3. Anonymous  ::  4:56 pm on October 20th, 2010:

    I join Howard Gleckman in applauding Bill Galston and Maya MacGuineas for their milestone “The Future is Now” report — it is superb. But I disagree with Howard’s emphasis on the details of the report. Where he sees and applauds a set of specific spending cuts and tax increases bringing the deficit below 1 percent of GDP by 2020, I see and applaud Bill and Maya’s courage to lay down hard principles to guide the tough choices that need to be made. In my judgment, this is the real contribution Bill and Maya are making to the debate. Until the principles to guide hard decisions are agreed upon, debate on details will be unending.
    To my knowledge only two sets of spending and taxing principles have been offered by major institutions – Galston and MacGuineas’ “Future is Now” principles and those put forward by the Partnership for America’s Economic Success (PAES). The Galston-MacGuineas principles put shared sacrifice at the top to address the key threat to agreement — political warfare — and then move to economic growth, progressivity, transparency, and demographics. The PAES principles put human capital at the top to address the key input to economic growth, and then move to early childhood, government performance evaluation, transparency, and sustainability. Somewhere in a melding of the two sets of ideas, there’s the kernel of a consensus that might work.
    I strongly agree with Galston and MacGuineas’ first principle. Its power reflects the fact that budgets are not about money alone. Government budgets express the fabric of civil commitments citizens have made to each other over many decades. Those commitments – public safety, education, good roads, freedom from government over-regulation, and reasonable taxes – are built into local, state and federal budgets. People organized their families and businesses around these commitments. The very slowness with which they accumulated and were reaffirmed year after year in budget legislation, attested to their firmness and reassured people they could safely organize our lives around them.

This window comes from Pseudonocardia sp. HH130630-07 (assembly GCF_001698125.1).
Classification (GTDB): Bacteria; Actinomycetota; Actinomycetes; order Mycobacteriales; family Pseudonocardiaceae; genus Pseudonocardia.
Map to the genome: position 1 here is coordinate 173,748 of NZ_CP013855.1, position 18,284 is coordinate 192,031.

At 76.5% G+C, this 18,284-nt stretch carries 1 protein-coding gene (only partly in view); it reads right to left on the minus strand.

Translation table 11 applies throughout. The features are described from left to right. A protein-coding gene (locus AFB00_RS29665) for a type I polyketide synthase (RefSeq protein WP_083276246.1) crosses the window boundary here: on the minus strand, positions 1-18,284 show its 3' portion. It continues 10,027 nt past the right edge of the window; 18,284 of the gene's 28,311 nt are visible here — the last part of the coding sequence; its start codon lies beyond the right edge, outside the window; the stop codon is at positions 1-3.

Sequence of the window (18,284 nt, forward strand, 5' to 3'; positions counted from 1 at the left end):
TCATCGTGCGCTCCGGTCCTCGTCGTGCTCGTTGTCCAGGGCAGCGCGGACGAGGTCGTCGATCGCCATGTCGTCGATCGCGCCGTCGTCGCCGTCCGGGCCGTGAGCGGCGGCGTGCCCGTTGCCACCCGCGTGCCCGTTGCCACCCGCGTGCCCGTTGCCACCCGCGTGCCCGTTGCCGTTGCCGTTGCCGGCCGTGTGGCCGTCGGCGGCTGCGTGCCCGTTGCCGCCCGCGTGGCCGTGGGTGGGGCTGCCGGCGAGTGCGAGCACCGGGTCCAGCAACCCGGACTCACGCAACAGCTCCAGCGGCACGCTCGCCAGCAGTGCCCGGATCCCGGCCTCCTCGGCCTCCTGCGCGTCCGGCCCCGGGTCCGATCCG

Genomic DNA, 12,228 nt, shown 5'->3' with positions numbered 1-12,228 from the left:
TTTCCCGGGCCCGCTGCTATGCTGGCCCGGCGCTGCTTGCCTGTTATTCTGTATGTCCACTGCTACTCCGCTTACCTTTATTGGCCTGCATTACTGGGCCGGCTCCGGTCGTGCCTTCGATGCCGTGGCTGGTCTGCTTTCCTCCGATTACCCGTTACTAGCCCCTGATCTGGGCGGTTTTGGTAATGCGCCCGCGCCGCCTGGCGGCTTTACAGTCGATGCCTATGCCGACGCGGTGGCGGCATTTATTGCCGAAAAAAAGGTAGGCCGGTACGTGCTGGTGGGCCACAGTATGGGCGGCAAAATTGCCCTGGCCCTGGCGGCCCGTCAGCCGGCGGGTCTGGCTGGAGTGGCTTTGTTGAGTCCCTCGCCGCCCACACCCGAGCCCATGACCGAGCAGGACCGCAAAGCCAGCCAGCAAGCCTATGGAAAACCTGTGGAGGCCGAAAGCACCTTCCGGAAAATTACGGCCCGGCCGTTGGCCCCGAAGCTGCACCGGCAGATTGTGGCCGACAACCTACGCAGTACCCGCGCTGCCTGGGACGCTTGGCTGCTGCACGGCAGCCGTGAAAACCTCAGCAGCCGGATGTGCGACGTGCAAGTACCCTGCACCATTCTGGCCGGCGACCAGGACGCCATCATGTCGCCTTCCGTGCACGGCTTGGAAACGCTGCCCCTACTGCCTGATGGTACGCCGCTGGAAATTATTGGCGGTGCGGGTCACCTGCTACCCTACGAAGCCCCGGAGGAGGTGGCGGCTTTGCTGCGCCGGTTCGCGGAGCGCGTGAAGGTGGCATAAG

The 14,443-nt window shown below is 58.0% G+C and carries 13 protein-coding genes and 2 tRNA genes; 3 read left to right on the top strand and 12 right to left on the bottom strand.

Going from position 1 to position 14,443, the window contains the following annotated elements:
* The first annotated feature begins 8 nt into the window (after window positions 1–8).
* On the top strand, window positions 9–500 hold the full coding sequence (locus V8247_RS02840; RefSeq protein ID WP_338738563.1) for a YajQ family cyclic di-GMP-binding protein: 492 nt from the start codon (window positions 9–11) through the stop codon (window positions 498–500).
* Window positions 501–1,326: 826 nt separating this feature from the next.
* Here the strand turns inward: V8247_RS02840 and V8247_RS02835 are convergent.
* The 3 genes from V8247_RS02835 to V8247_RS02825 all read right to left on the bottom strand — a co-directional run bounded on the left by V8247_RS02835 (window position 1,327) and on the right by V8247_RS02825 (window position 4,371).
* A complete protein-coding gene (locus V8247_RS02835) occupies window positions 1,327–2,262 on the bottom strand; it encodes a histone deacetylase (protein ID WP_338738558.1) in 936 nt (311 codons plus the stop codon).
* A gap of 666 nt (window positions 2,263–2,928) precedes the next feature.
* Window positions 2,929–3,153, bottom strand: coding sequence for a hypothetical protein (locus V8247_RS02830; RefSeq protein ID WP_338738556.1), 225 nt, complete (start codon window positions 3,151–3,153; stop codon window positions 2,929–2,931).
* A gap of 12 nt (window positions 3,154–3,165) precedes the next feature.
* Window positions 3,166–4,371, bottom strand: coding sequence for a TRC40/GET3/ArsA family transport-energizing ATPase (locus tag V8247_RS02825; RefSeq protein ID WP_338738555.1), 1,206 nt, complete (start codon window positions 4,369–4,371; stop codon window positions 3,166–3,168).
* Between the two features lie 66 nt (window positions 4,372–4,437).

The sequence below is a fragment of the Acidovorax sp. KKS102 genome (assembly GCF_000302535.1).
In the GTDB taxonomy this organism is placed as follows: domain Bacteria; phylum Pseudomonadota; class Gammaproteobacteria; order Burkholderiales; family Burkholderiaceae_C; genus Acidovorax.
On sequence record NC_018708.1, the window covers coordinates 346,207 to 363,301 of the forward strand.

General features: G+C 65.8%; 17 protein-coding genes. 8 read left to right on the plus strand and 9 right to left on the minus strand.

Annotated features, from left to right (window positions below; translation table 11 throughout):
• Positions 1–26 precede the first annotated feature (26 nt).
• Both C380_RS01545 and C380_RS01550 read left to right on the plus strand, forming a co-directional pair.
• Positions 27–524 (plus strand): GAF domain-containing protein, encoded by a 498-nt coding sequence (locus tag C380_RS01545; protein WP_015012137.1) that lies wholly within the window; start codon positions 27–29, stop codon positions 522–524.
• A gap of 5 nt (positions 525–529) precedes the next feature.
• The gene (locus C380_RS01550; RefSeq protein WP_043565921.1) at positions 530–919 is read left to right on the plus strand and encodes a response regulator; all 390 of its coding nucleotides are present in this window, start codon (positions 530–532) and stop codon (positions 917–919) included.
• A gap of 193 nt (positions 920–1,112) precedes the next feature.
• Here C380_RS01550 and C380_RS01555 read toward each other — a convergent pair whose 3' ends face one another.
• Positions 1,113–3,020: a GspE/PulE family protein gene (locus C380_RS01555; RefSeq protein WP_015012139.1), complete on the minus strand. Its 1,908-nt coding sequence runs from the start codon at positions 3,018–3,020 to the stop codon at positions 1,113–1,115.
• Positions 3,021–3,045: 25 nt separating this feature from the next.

When we talk about a budget crisis, it is a crisis not because there is not enough money. It is a crisis because the fabric of our society is being ripped apart, threatening families and businesses. Bringing U.S. fiscal conditions back into sustainable balance will require identifying a priority or commitment so compelling, that if voters can be assured that this commitment will be met, they will be agreeable to adjusting the others and constructing a new framework of civil commitments peacefully and cooperatively.
    I also agree with their second principle, “Encourage Growth,” but it won't be easy. The U.S. is enduring an historic credit crisis. The U.S. economy is in a kind of structural trap, and it will take years, if not decades, to get our economy back on its feet and keep it there. Here I prefer PAES’ first principle “Human Capital: To achieve economic growth and fiscal sustainability, government should emphasize strengthening the skills and capacities of America’s workforce.”Solving a civil crisis requires a “through line” idea that unifies people politically and makes sense economically. For me, the principles must be forward looking and put the life success of the next generation first in budget decision-making. These principles should reflect the strongest values of family, including quality childcare, nutrition, health and education, and the strong involvement of seniors, all focused on workforce competitiveness as the key to achieving fiscal sustainability.
    Robert H. Dugger, Managing Partner, Hanover Investment Group